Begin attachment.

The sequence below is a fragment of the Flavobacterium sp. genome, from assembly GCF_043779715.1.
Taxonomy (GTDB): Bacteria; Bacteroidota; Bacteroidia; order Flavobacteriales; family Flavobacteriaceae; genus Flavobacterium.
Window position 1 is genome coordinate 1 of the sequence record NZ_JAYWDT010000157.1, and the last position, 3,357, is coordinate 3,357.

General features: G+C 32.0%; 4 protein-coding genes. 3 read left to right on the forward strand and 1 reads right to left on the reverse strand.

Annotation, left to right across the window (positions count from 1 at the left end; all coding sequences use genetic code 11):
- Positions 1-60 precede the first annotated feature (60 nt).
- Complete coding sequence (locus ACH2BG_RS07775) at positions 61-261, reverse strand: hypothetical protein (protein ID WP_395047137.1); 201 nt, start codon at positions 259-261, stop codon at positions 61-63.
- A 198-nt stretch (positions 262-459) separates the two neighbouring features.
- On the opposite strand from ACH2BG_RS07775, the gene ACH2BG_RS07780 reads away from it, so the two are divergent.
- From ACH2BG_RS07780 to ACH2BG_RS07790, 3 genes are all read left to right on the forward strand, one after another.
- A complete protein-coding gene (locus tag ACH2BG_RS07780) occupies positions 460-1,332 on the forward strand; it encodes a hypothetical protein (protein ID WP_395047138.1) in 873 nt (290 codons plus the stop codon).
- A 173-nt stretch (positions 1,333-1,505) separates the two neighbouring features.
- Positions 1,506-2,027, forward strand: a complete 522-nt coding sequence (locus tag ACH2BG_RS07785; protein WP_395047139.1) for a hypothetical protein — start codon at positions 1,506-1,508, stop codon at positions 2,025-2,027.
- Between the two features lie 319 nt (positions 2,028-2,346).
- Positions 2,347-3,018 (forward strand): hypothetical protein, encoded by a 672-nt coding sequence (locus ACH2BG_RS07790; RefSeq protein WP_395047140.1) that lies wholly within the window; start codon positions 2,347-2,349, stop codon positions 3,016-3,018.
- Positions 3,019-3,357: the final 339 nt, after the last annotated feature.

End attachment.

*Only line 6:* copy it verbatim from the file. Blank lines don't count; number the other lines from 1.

- Positions 1-60 precede the first annotated feature (60 nt).